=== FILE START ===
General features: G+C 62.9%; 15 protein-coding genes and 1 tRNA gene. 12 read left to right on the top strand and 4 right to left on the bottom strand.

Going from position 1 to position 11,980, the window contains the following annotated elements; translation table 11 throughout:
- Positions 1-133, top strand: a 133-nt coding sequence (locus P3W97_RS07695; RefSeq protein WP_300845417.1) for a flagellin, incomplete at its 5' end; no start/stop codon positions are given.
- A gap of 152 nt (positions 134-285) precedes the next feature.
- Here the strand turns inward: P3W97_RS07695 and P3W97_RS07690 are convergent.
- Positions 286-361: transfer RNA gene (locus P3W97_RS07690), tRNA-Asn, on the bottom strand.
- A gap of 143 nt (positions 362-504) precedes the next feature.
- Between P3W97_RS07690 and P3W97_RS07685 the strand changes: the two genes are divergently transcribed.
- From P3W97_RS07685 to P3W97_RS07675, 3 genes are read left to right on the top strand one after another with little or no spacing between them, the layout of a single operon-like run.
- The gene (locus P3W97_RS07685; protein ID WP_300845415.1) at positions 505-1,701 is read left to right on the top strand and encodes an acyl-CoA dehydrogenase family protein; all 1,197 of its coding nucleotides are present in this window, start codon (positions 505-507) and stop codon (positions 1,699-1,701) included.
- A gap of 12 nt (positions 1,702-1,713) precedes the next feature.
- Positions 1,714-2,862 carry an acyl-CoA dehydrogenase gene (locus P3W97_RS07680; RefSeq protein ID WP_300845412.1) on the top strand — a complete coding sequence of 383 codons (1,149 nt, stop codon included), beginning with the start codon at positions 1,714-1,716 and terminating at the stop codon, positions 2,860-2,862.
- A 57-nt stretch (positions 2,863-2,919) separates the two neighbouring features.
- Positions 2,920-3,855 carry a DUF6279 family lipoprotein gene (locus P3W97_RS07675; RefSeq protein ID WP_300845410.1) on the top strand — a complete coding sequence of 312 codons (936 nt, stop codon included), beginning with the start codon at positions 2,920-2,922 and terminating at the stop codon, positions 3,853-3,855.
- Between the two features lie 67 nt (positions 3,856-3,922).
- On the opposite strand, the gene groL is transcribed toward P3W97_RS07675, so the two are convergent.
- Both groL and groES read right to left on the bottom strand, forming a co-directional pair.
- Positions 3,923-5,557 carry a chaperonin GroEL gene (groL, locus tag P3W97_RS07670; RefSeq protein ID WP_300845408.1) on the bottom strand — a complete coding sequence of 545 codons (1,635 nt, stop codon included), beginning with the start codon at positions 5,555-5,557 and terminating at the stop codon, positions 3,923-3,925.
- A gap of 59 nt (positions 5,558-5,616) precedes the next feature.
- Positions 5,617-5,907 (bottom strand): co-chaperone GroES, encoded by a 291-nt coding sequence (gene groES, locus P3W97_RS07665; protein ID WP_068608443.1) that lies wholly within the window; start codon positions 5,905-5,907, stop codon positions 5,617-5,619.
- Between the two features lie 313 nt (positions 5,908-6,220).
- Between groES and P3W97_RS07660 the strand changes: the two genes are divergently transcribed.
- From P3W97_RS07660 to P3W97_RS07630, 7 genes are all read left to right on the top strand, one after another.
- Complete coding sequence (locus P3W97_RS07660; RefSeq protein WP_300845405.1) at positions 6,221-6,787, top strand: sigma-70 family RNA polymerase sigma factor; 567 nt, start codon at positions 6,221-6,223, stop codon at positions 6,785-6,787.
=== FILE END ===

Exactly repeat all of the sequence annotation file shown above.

General features: G+C 62.9%; 15 protein-coding genes and 1 tRNA gene. 12 read left to right on the top strand and 4 right to left on the bottom strand.

Going from position 1 to position 11,980, the window contains the following annotated elements; translation table 11 throughout:
- Positions 1-133, top strand: a 133-nt coding sequence (locus P3W97_RS07695; RefSeq protein WP_300845417.1) for a flagellin, incomplete at its 5' end; no start/stop codon positions are given.
- A gap of 152 nt (positions 134-285) precedes the next feature.
- Here the strand turns inward: P3W97_RS07695 and P3W97_RS07690 are convergent.
- Positions 286-361: transfer RNA gene (locus P3W97_RS07690), tRNA-Asn, on the bottom strand.
- A gap of 143 nt (positions 362-504) precedes the next feature.
- Between P3W97_RS07690 and P3W97_RS07685 the strand changes: the two genes are divergently transcribed.
- From P3W97_RS07685 to P3W97_RS07675, 3 genes are read left to right on the top strand one after another with little or no spacing between them, the layout of a single operon-like run.
- The gene (locus P3W97_RS07685; protein ID WP_300845415.1) at positions 505-1,701 is read left to right on the top strand and encodes an acyl-CoA dehydrogenase family protein; all 1,197 of its coding nucleotides are present in this window, start codon (positions 505-507) and stop codon (positions 1,699-1,701) included.
- A gap of 12 nt (positions 1,702-1,713) precedes the next feature.
- Positions 1,714-2,862 carry an acyl-CoA dehydrogenase gene (locus P3W97_RS07680; RefSeq protein ID WP_300845412.1) on the top strand — a complete coding sequence of 383 codons (1,149 nt, stop codon included), beginning with the start codon at positions 1,714-1,716 and terminating at the stop codon, positions 2,860-2,862.
- A 57-nt stretch (positions 2,863-2,919) separates the two neighbouring features.
- Positions 2,920-3,855 carry a DUF6279 family lipoprotein gene (locus P3W97_RS07675; RefSeq protein ID WP_300845410.1) on the top strand — a complete coding sequence of 312 codons (936 nt, stop codon included), beginning with the start codon at positions 2,920-2,922 and terminating at the stop codon, positions 3,853-3,855.
- Between the two features lie 67 nt (positions 3,856-3,922).
- On the opposite strand, the gene groL is transcribed toward P3W97_RS07675, so the two are convergent.
- Both groL and groES read right to left on the bottom strand, forming a co-directional pair.
- Positions 3,923-5,557 carry a chaperonin GroEL gene (groL, locus tag P3W97_RS07670; RefSeq protein ID WP_300845408.1) on the bottom strand — a complete coding sequence of 545 codons (1,635 nt, stop codon included), beginning with the start codon at positions 5,555-5,557 and terminating at the stop codon, positions 3,923-3,925.
- A gap of 59 nt (positions 5,558-5,616) precedes the next feature.
- Positions 5,617-5,907 (bottom strand): co-chaperone GroES, encoded by a 291-nt coding sequence (gene groES, locus P3W97_RS07665; protein ID WP_068608443.1) that lies wholly within the window; start codon positions 5,905-5,907, stop codon positions 5,617-5,619.
- Between the two features lie 313 nt (positions 5,908-6,220).
- Between groES and P3W97_RS07660 the strand changes: the two genes are divergently transcribed.
- From P3W97_RS07660 to P3W97_RS07630, 7 genes are all read left to right on the top strand, one after another.
- Complete coding sequence (locus P3W97_RS07660; RefSeq protein WP_300845405.1) at positions 6,221-6,787, top strand: sigma-70 family RNA polymerase sigma factor; 567 nt, start codon at positions 6,221-6,223, stop codon at positions 6,785-6,787.